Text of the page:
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Rangers fall, 5-3, as John Tavares gets two assists for Leafs

Rangers score twice in third but still come up short

Toronto Maple Leafs center John Tavares (91) and

Toronto Maple Leafs center John Tavares (91) and New York Rangers defenseman Brendan Smith (42) battle for the puck in front of Rangers goaltender Alexandar Georgiev (40) during the second period of an NHL hockey game Saturday, Dec. 22, 2018, in Toronto. (Frank Gunn/The Canadian Press via AP) Photo Credit: AP/Frank Gunn

TORONTO — There wasn’t any anger in the Rangers’ locker room after this one. As losses go, this one seemed not so bad. In fact, to hear the Rangers talk about it afterward, they felt as if their effort was one they almost could be proud of.

“That’s a good team. Lot of skill,’’ left wing and alternate captain Chris Kreider said of the Maple Leafs, who beat the Rangers, 5-3, on Saturday night at Scotiabank Arena. “So they capitalized on our mistakes in the third. I mean, we’re right there. Right there the whole night. I think we liked our process.’’

Playing in front of backup goaltender Alexandar Georgiev, who got the start over Henrik Lundqvist, the Rangers kept fighting back every time it looked as if they were about to be knocked out.

They fell behind 1-0 at 2:58 of the first period on a deflection goal by Patrick Marleau but killed back-to-back penalties early in the second and tied the score late in the period on a goal by Neal Pionk.

They fell behind 3-1 early in the third but pulled to within 3-2 on a goal by Kevin Hayes at 6:34.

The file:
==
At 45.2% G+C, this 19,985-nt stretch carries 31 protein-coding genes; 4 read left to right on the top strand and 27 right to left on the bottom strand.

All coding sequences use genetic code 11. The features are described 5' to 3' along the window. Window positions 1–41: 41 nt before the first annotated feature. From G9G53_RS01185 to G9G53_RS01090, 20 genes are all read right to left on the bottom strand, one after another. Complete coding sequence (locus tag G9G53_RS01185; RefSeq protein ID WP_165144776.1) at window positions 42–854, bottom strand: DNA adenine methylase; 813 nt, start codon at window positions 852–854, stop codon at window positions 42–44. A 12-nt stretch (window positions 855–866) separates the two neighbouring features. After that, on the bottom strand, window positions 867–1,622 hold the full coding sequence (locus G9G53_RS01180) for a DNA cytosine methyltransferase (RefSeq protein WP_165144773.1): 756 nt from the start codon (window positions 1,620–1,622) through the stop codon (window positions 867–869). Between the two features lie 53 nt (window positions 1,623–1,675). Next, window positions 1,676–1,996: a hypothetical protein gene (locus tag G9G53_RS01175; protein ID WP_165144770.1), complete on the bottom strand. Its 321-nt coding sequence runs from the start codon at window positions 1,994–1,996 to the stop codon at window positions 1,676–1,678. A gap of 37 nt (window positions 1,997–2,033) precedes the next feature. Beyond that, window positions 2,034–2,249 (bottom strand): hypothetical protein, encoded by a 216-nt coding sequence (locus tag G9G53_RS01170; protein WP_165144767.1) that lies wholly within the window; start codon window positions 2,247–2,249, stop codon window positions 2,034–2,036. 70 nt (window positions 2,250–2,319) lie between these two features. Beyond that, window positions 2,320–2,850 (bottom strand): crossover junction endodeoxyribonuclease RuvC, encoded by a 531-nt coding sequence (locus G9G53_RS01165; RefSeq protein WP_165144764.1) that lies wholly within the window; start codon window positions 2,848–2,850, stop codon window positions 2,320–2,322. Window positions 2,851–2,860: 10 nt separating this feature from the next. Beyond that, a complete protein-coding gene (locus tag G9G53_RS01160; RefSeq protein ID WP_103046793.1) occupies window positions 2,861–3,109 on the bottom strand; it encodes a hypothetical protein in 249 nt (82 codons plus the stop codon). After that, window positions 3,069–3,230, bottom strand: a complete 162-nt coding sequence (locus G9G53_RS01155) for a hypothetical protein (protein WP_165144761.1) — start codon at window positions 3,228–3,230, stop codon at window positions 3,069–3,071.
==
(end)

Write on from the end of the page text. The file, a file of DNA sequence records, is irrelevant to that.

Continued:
Then, after falling behind 4-2, they made it 4-3 late in the period on a goal by Kreider before Mitch Marner scored into an empty net for his second goal of the game to secure the victory for the Maple Leafs (24-10-2).

“There were a lot of good things tonight,’’ Rangers coach David Quinn said. He wasn’t happy with some of the mistakes — a lost faceoff and blown coverage that led to one goal, a turnover inside the blue line that led to another — but he liked the fact that his team never stopped driving.

“We make it 4-3 and had chances to tie it,’’ he said. “A lot of good tonight. We’ve just got to keep building on it and moving forward.’’

Kreider, usually one of the more self-critical players in the Rangers’ locker room, said the team played a lot better than it has of late. He said this was the kind of game that the Rangers could take something from, even if they got no points.

“You have to take away the good and learn from the bad,’’ Kreider said. “I think, regardless of the outcome, I think our process and our games continue to improve. Seeing the young guys take tremendous strides every single night. There’s less thinking, more reacting, guys trusting their instincts.

“We’re tilting the ice more than we have been, especially against some pretty good teams, so we’ve just got to continue to do that, continue to work on our game, and I think the results will take care of themselves.’’

The night got off to an inauspicious start when Georgiev was beaten by Marleau’s deflection goal of Morgan Rielly’s left point shot. The shot was going in one direction and Marleau sent it in the other for his 10th goal.

Early in the second period, Adam McQuaid was penalized for holding — and then for cross-checking, as he hit Toronto’s Nazem Kadri, who had bumped Georgiev — and the Rangers were forced to play a man short for four straight minutes. But they killed that off, and later in the period, they tied it on a slap shot by Pionk that beat Toronto goalie Frederik Andersen at 15:00.

Toronto re-took the lead at 1:37 of the third period on a goal by Andreas Johnsson — former Islanders captain John Tavares got one of his two assists on the play — and Rielly scored on a wrist shot from the slot to make it 3-1 at 5:26. But the Rangers fought back and cut it to 3-2 before Marner made 4-2 at 12:53.

Kreider’s tip of Marc Staal’s shot made it 4-3 and gave the Rangers a chance. But the tying goal never came.

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